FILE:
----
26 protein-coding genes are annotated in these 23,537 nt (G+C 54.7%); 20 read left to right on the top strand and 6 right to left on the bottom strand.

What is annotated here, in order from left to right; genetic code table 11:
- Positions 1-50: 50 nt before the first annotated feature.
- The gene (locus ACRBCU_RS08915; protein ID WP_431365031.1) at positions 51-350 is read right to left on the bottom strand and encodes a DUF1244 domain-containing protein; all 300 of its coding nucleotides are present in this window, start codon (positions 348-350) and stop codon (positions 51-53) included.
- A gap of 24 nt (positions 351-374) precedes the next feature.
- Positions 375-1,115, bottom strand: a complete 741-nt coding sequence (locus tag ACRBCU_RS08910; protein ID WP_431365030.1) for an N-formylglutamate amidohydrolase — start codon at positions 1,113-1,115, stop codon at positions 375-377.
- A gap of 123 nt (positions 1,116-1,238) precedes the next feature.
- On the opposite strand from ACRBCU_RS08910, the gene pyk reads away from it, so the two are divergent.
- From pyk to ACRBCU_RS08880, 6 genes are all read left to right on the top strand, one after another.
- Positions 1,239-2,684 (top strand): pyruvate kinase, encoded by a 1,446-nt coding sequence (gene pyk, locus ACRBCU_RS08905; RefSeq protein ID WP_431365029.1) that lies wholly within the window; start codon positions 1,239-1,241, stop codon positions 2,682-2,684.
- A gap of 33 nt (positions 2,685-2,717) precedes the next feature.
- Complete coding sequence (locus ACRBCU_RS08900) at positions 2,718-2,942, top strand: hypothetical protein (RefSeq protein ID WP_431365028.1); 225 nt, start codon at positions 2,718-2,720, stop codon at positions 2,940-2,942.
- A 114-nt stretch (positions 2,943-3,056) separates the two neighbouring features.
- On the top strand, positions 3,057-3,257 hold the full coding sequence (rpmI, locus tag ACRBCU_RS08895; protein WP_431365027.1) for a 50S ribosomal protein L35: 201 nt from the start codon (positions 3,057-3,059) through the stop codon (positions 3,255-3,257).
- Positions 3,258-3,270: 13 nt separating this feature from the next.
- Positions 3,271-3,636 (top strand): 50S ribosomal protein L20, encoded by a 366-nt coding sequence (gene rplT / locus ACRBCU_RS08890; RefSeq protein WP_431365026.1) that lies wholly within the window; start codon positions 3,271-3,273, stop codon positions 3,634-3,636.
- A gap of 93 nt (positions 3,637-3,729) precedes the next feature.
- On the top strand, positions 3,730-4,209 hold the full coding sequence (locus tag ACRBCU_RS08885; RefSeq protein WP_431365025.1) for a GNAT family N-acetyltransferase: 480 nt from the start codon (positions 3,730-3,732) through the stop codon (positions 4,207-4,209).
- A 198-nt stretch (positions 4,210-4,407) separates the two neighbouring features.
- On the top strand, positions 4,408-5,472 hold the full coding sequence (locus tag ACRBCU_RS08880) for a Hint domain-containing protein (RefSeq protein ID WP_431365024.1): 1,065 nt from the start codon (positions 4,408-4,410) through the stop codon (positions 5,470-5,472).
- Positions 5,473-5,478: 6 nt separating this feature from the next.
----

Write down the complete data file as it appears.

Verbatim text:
26 protein-coding genes are annotated in these 23,537 nt (G+C 54.7%); 20 read left to right on the top strand and 6 right to left on the bottom strand.

What is annotated here, in order from left to right; genetic code table 11:
- Positions 1-50: 50 nt before the first annotated feature.
- The gene (locus ACRBCU_RS08915; protein ID WP_431365031.1) at positions 51-350 is read right to left on the bottom strand and encodes a DUF1244 domain-containing protein; all 300 of its coding nucleotides are present in this window, start codon (positions 348-350) and stop codon (positions 51-53) included.
- A gap of 24 nt (positions 351-374) precedes the next feature.
- Positions 375-1,115, bottom strand: a complete 741-nt coding sequence (locus tag ACRBCU_RS08910; protein ID WP_431365030.1) for an N-formylglutamate amidohydrolase — start codon at positions 1,113-1,115, stop codon at positions 375-377.
- A gap of 123 nt (positions 1,116-1,238) precedes the next feature.
- On the opposite strand from ACRBCU_RS08910, the gene pyk reads away from it, so the two are divergent.
- From pyk to ACRBCU_RS08880, 6 genes are all read left to right on the top strand, one after another.
- Positions 1,239-2,684 (top strand): pyruvate kinase, encoded by a 1,446-nt coding sequence (gene pyk, locus ACRBCU_RS08905; RefSeq protein ID WP_431365029.1) that lies wholly within the window; start codon positions 1,239-1,241, stop codon positions 2,682-2,684.
- A gap of 33 nt (positions 2,685-2,717) precedes the next feature.
- Complete coding sequence (locus ACRBCU_RS08900) at positions 2,718-2,942, top strand: hypothetical protein (RefSeq protein ID WP_431365028.1); 225 nt, start codon at positions 2,718-2,720, stop codon at positions 2,940-2,942.
- A 114-nt stretch (positions 2,943-3,056) separates the two neighbouring features.
- On the top strand, positions 3,057-3,257 hold the full coding sequence (rpmI, locus tag ACRBCU_RS08895; protein WP_431365027.1) for a 50S ribosomal protein L35: 201 nt from the start codon (positions 3,057-3,059) through the stop codon (positions 3,255-3,257).
- Positions 3,258-3,270: 13 nt separating this feature from the next.
- Positions 3,271-3,636 (top strand): 50S ribosomal protein L20, encoded by a 366-nt coding sequence (gene rplT / locus ACRBCU_RS08890; RefSeq protein WP_431365026.1) that lies wholly within the window; start codon positions 3,271-3,273, stop codon positions 3,634-3,636.
- A gap of 93 nt (positions 3,637-3,729) precedes the next feature.
- On the top strand, positions 3,730-4,209 hold the full coding sequence (locus tag ACRBCU_RS08885; RefSeq protein WP_431365025.1) for a GNAT family N-acetyltransferase: 480 nt from the start codon (positions 3,730-3,732) through the stop codon (positions 4,207-4,209).
- A 198-nt stretch (positions 4,210-4,407) separates the two neighbouring features.
- On the top strand, positions 4,408-5,472 hold the full coding sequence (locus tag ACRBCU_RS08880) for a Hint domain-containing protein (RefSeq protein ID WP_431365024.1): 1,065 nt from the start codon (positions 4,408-4,410) through the stop codon (positions 5,470-5,472).
- Positions 5,473-5,478: 6 nt separating this feature from the next.